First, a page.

- The Washington Times - Monday, March 8, 2004

Joe Gibbs’ return to the Washington Redskins after an 11-year layoff brought questions whether the Hall of Fame coach would have a hard time succeeding in the era of free agency.

Five days into this year’s league calendar, it appears Gibbs has had no trouble adjusting to the modern-day NFL.

Gibbs, in conjunction with owner Dan Snyder, vice president of football operations Vinny Cerrato and his staff of assistant coaches, has overhauled the Redskins’ roster less than a week into the NFL’s free agency and trade period. Yesterday’s signing of tight end Walter Rasby represented Washington’s 11th player acquisition since Tuesday with possibly more to come.

The Redskins have addressed nearly every need from their 5-11 team of 2003, adding a new quarterback (Mark Brunell) and running back (Clinton Portis), four new starters on defense (tackle Cornelius Griffin, end Phillip Daniels, linebacker Marcus Washington and cornerback Shawn Springs) and a punter (Tom Tupa).

They also re-signed three key veterans from last year’s squad (center Lennie Friedman, backup linebacker Kevin Mitchell and long snapper Ethan Albright) and over the weekend signed restricted free agent cornerback Jerametrius Butler to an offer sheet.

“We had an overall plan,” Gibbs said. “You’ve got to try to help yourself all the way across the board and strengthen your team. I think we’ve done that. I feel good about it, I really do.”

While the acquisitions of Brunell and Portis (both via trades) have drawn the most headlines, Washington’s changes on defense may be even more dramatic. A unit that ranked 25th in the NFL last season has been revamped.

Gone are Pro Bowl cornerback Champ Bailey (dealt to Denver along with a second-round draft pick for Portis) and veteran linebacker Jessie Armstead (released). Gone is the revolving door of defensive linemen that moved in and out of the starting lineup last year.

In their place, the Redskins have added four productive and versatile free agents. The anticipated return of nose tackle Brandon Noble from major knee surgery, plus the expected addition of a new strong safety through either free agency or the draft, would give assistant head coach for defense Gregg Williams six new starters on his side of the ball entering training camp.

The Redskins’ defense will look significantly different in 2004 and not only because of the new names in the starting lineup. Williams’ preferred scheme, which relies on heavy quarterback pressure, multiple sets and versatility from his players, may bear little resemblance to the system employed by former coordinator George Edwards.

The most noticeable change could be Williams’ utilization of LaVar Arrington, who with the acquisition of Washington is expected to move from the strong side to the weak side where he will be used more as a pass rusher. Williams also may line up Arrington at end on third downs, a role that helped him record a career-high 11 sacks in 2002 (he had six in 2003).

Washington, too, will have opportunities to rush the quarterback as Williams looks to improve a defense that recorded just 27 sacks (27th in the NFL) last year.

“We’re trying to have a defense that is linebacker friendly,” Williams said. “It makes you a faster defense. The fact that Marcus and LaVar both have rush ability, it does affect the protection problems that offenses have.”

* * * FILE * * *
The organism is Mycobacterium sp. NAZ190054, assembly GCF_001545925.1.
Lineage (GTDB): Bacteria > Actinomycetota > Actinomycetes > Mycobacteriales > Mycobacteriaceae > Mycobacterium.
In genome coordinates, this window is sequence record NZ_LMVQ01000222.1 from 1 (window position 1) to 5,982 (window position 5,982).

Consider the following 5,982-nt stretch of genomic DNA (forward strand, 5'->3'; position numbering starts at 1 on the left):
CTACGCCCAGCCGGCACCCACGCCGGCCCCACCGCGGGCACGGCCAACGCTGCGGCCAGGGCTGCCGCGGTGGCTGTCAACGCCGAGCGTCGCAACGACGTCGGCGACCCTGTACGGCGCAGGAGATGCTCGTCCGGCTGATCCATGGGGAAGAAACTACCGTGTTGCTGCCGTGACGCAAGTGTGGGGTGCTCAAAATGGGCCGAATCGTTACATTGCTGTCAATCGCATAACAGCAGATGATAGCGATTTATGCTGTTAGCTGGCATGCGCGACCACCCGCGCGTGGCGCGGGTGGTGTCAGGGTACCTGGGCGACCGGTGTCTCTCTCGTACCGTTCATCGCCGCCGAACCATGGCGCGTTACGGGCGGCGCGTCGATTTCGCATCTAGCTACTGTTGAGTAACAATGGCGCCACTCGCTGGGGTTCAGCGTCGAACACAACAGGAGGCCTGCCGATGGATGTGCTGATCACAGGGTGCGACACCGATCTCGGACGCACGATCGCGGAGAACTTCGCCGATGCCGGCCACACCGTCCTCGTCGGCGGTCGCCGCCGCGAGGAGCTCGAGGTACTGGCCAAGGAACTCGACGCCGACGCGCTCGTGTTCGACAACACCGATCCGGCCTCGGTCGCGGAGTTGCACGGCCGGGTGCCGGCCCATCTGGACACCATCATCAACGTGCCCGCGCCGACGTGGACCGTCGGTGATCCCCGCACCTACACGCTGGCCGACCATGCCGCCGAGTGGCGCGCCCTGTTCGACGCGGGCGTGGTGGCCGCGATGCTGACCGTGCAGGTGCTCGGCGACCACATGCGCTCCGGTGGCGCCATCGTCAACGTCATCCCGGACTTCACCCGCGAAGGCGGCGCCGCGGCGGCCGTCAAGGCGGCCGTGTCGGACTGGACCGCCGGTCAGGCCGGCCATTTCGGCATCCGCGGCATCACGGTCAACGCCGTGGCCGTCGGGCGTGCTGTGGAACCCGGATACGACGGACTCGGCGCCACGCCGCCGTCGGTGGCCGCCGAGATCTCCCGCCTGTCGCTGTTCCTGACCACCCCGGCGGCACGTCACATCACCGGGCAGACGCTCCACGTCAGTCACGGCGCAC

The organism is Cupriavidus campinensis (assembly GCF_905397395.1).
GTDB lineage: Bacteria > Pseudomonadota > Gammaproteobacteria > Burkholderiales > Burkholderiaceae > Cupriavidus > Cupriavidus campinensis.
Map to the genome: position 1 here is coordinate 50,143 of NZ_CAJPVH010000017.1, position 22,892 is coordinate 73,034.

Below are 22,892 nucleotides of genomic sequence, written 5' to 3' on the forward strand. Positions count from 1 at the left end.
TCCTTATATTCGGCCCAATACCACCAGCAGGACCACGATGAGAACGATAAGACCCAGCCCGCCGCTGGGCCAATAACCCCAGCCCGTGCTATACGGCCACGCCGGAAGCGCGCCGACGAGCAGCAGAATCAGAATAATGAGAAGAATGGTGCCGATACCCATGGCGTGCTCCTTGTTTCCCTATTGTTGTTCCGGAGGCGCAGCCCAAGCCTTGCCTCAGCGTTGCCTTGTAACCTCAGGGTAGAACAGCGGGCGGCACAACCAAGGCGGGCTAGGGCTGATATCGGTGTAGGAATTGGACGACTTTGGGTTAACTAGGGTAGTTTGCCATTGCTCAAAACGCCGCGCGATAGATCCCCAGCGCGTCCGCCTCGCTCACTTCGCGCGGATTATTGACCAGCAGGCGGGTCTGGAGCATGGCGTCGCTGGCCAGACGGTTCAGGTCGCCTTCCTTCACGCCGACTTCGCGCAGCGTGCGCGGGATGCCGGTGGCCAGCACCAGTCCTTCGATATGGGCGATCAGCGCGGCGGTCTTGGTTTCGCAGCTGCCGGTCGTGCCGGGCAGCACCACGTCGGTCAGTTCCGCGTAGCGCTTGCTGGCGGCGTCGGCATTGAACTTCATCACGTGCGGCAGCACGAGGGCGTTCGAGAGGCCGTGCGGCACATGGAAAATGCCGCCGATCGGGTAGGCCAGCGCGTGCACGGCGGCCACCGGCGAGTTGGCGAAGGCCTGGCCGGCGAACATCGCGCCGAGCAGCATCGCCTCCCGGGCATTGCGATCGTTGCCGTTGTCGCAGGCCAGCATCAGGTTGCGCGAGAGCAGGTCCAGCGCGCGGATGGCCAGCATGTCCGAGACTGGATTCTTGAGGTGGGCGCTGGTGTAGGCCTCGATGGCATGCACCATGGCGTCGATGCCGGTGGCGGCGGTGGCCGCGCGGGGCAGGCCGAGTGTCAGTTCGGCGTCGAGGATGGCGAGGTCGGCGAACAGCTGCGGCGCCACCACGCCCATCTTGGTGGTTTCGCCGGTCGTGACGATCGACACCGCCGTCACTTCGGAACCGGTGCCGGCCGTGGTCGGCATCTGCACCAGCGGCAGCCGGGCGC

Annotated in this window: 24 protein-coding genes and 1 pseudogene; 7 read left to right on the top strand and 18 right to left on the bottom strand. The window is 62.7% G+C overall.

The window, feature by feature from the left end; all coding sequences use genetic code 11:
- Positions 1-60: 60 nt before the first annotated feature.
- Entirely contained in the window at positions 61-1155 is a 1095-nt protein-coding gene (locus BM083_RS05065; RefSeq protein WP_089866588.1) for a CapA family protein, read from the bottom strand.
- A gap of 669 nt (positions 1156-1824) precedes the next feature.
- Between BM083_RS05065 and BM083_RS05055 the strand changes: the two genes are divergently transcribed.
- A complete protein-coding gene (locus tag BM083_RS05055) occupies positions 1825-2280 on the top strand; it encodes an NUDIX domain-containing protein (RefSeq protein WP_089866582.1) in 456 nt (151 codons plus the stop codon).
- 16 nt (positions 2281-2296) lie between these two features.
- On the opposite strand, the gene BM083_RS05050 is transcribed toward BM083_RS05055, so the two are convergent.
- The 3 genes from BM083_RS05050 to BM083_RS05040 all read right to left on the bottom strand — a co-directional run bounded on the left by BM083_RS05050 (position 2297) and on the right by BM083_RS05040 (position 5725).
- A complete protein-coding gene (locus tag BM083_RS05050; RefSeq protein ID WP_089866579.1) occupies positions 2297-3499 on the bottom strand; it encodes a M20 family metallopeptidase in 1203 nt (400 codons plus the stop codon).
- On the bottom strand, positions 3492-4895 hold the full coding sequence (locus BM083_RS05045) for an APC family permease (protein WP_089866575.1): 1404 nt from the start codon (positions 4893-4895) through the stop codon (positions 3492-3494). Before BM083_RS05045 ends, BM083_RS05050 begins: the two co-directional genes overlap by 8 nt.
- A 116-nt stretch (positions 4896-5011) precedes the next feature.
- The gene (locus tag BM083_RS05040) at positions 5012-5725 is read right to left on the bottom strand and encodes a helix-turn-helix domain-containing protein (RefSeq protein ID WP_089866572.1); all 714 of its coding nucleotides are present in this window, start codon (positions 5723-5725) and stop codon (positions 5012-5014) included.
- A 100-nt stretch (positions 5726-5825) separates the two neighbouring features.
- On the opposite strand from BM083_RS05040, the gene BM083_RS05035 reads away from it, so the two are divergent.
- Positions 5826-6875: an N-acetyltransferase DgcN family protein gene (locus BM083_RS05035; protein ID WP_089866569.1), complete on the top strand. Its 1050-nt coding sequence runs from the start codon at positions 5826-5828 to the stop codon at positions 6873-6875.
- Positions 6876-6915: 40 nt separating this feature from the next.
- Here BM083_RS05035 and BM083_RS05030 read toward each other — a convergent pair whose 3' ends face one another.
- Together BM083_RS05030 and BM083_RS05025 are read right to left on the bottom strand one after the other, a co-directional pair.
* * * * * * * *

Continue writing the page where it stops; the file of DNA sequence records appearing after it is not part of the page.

The Redskins may have no choice but to count on quarterback pressure from their linebackers, because it does not appear they will acquire the pass-rushing defensive end they lack. After balking at the hefty asking price of former Tennessee Titan Jevon Kearse, who wound up signing with Philadelphia, Washington settled on Daniels, who can play a variety of positions on the line but had just 2 sacks last year in Chicago.

Of the club’s lack of pass-rushing linemen, Williams said: “Schematically, we have enough in our arsenal to pressure you.”

With linebackers rushing the quarterback, the Redskins will put pressure on their cornerbacks to cover opposing receivers with little underneath assistance. Bailey excelled in that regard, but Washington’s coaches believe returning starter Fred Smoot and newcomer Springs can both be successful playing man coverage.

Williams also disputes the notion of labeling someone as his “No.1 corner” and said Smoot and Springs will share equal responsibility for covering the opposition’s best receiver.

“Our corners have to be real strong in order to hold up in the pressure-kind of defense that I like to play,” Williams said. “Because they’re on an island a lot. I feel good about the guys we have there now.”

Redskins coaches better feel good about the roster they have assembled to date because there won’t be much more opportunity to add to it. With salary cap space and available top-tier free agents running out, there is little left for Washington to do in coming weeks.

And if the deal for Butler goes through, the Redskins will be required to send their fifth-round draft pick to the Rams as compensation, leaving the club with only their first-round selection (fifth overall) come draft day.

Washington employed a similar strategy a year ago when it traded away five of its draft picks for veteran players, leaving itself with only three selections. Gibbs appears to have bought into the same philosophy that a proven veteran is worth more than an unproven draft pick.

It remains to be seen whether the aggressive strategy produces better results than it did last year.

“If you take a look at it, we’ve got one first-round and one fifth-round pick, so is going to be a big deal for us as far as acquiring talent,” Gibbs said. “We wanted to try and go as far as we could, solidifying the different positions on our team and getting the best talent we could.

“We’ll see, but I think we’ve really helped ourselves.”

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